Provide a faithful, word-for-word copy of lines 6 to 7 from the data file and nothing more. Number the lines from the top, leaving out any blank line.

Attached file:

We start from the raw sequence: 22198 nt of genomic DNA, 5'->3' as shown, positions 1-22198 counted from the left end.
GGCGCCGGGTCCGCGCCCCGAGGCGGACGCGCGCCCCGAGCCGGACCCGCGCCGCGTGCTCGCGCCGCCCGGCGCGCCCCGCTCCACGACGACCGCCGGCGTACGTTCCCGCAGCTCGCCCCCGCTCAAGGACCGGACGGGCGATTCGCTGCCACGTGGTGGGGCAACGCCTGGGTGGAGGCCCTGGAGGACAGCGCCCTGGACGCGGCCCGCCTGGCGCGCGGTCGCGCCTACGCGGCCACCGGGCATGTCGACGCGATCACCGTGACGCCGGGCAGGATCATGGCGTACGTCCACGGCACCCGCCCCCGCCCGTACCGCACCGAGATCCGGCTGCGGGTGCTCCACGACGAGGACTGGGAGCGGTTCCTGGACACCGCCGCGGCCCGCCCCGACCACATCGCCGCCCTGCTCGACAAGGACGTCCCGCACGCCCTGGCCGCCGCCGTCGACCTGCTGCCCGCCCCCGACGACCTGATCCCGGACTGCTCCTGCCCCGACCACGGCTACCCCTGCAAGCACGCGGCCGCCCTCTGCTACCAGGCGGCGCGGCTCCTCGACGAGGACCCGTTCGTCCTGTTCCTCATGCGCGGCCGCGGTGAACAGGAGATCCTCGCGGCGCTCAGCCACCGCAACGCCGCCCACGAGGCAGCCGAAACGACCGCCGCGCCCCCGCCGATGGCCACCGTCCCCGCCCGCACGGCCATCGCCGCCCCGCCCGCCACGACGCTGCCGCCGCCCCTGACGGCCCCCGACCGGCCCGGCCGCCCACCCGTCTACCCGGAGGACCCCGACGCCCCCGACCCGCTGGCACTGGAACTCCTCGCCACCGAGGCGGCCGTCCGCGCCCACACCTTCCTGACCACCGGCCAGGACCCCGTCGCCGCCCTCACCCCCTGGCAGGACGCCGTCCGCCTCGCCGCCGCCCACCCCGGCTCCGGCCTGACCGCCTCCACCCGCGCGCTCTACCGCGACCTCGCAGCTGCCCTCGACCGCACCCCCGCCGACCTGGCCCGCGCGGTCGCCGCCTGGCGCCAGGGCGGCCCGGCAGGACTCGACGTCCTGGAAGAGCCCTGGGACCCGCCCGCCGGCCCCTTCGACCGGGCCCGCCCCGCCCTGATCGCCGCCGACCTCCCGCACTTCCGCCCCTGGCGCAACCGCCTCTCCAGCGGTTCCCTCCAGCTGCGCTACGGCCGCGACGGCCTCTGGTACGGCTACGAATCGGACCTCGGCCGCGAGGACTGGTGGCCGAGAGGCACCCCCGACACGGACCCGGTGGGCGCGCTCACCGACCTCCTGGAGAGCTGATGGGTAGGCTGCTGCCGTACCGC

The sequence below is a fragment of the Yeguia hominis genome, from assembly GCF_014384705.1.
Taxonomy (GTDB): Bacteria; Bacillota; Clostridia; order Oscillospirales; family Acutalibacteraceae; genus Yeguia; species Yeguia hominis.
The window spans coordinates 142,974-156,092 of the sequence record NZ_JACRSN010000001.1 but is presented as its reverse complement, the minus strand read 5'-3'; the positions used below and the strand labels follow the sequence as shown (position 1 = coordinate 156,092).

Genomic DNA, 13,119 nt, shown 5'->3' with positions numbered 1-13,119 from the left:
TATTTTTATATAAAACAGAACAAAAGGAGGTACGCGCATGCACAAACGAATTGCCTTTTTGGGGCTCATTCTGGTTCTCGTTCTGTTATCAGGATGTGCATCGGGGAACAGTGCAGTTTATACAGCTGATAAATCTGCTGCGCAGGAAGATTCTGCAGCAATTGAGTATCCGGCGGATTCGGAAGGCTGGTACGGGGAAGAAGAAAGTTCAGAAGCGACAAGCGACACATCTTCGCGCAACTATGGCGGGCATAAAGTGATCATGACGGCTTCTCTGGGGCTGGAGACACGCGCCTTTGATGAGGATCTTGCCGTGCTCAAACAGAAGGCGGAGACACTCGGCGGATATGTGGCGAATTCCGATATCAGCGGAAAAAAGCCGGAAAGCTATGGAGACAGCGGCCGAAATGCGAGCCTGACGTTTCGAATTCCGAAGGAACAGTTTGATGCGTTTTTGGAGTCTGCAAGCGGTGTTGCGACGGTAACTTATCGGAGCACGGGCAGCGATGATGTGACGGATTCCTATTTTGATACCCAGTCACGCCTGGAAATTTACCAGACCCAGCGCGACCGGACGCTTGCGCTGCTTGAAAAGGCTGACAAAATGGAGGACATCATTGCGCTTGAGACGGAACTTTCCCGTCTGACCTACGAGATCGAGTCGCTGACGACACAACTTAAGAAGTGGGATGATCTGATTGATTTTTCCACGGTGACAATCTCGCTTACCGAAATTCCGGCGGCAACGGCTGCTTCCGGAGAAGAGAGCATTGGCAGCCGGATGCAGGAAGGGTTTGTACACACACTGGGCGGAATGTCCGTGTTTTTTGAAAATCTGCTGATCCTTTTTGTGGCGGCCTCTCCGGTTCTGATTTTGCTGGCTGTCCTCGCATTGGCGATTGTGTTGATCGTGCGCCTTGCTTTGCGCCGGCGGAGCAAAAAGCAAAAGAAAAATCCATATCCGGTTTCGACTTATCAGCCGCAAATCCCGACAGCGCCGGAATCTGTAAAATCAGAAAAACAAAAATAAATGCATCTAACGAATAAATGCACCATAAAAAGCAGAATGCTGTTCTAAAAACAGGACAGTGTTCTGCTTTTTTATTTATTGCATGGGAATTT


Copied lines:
Genomic DNA, 13,119 nt, shown 5'->3' with positions numbered 1-13,119 from the left:
TATTTTTATATAAAACAGAACAAAAGGAGGTACGCGCATGCACAAACGAATTGCCTTTTTGGGGCTCATTCTGGTTCTCGTTCTGTTATCAGGATGTGCATCGGGGAACAGTGCAGTTTATACAGCTGATAAATCTGCTGCGCAGGAAGATTCTGCAGCAATTGAGTATCCGGCGGATTCGGAAGGCTGGTACGGGGAAGAAGAAAGTTCAGAAGCGACAAGCGACACATCTTCGCGCAACTATGGCGGGCATAAAGTGATCATGACGGCTTCTCTGGGGCTGGAGACACGCGCCTTTGATGAGGATCTTGCCGTGCTCAAACAGAAGGCGGAGACACTCGGCGGATATGTGGCGAATTCCGATATCAGCGGAAAAAAGCCGGAAAGCTATGGAGACAGCGGCCGAAATGCGAGCCTGACGTTTCGAATTCCGAAGGAACAGTTTGATGCGTTTTTGGAGTCTGCAAGCGGTGTTGCGACGGTAACTTATCGGAGCACGGGCAGCGATGATGTGACGGATTCCTATTTTGATACCCAGTCACGCCTGGAAATTTACCAGACCCAGCGCGACCGGACGCTTGCGCTGCTTGAAAAGGCTGACAAAATGGAGGACATCATTGCGCTTGAGACGGAACTTTCCCGTCTGACCTACGAGATCGAGTCGCTGACGACACAACTTAAGAAGTGGGATGATCTGATTGATTTTTCCACGGTGACAATCTCGCTTACCGAAATTCCGGCGGCAACGGCTGCTTCCGGAGAAGAGAGCATTGGCAGCCGGATGCAGGAAGGGTTTGTACACACACTGGGCGGAATGTCCGTGTTTTTTGAAAATCTGCTGATCCTTTTTGTGGCGGCCTCTCCGGTTCTGATTTTGCTGGCTGTCCTCGCATTGGCGATTGTGTTGATCGTGCGCCTTGCTTTGCGCCGGCGGAGCAAAAAGCAAAAGAAAAATCCATATCCGGTTTCGACTTATCAGCCGCAAATCCCGACAGCGCCGGAATCTGTAAAATCAGAAAAACAAAAATAAATGCATCTAACGAATAAATGCACCATAAAAAGCAGAATGCTGTTCTAAAAACAGGACAGTGTTCTGCTTTTTTATTTATTGCATGGGAATTT